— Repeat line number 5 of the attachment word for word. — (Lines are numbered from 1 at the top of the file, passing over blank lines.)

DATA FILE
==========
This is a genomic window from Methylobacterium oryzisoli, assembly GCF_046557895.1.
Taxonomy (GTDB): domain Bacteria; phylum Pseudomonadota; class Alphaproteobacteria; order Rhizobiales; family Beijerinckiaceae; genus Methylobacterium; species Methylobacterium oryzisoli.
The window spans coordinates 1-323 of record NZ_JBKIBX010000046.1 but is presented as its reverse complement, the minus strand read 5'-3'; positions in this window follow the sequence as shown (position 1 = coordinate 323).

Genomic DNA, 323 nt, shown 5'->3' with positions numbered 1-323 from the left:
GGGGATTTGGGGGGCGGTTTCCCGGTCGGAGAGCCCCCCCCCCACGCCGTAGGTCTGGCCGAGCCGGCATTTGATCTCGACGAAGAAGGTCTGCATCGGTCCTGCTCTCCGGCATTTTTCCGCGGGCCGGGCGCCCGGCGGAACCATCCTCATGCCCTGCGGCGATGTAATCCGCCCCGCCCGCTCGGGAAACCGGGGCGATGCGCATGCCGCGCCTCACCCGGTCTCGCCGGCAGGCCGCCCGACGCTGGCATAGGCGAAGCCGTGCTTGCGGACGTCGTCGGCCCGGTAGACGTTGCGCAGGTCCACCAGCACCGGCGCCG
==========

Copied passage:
GGGGATTTGGGGGGCGGTTTCCCGGTCGGAGAGCCCCCCCCCCACGCCGTAGGTCTGGCCGAGCCGGCATTTGATCTCGACGAAGAAGGTCTGCATCGGTCCTGCTCTCCGGCATTTTTCCGCGGGCCGGGCGCCCGGCGGAACCATCCTCATGCCCTGCGGCGATGTAATCCGCCCCGCCCGCTCGGGAAACCGGGGCGATGCGCATGCCGCGCCTCACCCGGTCTCGCCGGCAGGCCGCCCGACGCTGGCATAGGCGAAGCCGTGCTTGCGGACGTCGTCGGCCCGGTAGACGTTGCGCAGGTCCACCAGCACCGGCGCCG